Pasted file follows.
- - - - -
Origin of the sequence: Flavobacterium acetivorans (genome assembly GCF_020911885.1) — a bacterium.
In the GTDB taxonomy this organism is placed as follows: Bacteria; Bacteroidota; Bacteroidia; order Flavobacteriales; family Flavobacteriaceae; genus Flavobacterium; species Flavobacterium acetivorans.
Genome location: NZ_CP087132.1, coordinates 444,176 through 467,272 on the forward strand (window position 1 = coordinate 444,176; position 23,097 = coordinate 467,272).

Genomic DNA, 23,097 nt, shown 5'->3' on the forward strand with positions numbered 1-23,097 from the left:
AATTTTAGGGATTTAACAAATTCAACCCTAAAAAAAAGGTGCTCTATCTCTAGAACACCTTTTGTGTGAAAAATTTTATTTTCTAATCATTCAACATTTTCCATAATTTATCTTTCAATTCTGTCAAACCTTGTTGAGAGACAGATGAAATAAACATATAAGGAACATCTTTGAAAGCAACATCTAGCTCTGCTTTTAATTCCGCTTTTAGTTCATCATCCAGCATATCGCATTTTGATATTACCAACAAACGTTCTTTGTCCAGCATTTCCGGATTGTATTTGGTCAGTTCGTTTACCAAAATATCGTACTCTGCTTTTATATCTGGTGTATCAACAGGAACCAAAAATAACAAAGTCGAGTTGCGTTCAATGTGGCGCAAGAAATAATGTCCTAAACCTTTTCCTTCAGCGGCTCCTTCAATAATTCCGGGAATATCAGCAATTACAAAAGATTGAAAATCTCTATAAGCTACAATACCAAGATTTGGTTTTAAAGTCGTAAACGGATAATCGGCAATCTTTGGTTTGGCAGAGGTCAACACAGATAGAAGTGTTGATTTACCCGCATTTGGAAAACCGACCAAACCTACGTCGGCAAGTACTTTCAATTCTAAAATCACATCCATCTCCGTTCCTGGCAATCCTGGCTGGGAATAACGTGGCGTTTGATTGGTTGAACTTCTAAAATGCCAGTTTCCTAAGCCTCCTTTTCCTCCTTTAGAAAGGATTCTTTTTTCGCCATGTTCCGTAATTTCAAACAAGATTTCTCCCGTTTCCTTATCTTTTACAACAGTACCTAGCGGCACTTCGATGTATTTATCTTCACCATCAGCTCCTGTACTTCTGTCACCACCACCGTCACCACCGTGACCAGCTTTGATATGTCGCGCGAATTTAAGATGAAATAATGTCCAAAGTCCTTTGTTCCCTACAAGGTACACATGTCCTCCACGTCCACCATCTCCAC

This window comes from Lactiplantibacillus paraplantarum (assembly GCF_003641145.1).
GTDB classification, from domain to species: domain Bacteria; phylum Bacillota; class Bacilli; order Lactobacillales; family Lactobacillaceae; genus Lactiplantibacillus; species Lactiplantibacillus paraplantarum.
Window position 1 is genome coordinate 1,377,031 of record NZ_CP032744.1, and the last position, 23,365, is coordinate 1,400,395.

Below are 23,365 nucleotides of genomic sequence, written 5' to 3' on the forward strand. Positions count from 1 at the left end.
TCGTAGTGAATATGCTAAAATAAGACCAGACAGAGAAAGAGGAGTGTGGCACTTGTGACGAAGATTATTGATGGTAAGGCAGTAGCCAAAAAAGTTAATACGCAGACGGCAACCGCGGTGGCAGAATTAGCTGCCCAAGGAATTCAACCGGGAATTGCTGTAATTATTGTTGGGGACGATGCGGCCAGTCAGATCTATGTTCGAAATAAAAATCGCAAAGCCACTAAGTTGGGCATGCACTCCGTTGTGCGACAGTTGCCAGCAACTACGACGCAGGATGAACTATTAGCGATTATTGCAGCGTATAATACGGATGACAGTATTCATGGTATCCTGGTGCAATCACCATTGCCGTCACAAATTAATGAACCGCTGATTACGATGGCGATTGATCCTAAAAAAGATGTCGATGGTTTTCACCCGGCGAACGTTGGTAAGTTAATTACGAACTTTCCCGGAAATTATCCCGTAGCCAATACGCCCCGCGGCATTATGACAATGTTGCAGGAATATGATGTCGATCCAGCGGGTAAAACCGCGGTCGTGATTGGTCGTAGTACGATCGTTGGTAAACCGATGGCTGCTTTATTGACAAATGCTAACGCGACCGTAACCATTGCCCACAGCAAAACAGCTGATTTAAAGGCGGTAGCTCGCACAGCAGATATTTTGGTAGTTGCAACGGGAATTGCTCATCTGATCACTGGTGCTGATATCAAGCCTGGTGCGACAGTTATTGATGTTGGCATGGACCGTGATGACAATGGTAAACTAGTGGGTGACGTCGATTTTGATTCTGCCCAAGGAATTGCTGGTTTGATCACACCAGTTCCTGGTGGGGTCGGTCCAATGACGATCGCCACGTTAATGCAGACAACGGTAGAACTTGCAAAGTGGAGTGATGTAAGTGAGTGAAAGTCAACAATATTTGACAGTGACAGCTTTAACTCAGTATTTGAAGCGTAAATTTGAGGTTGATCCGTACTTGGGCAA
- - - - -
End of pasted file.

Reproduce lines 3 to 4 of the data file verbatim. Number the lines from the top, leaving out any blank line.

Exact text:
Genome location: NZ_CP087132.1, coordinates 444,176 through 467,272 on the forward strand (window position 1 = coordinate 444,176; position 23,097 = coordinate 467,272).

Genomic DNA, 23,097 nt, shown 5'->3' on the forward strand with positions numbered 1-23,097 from the left: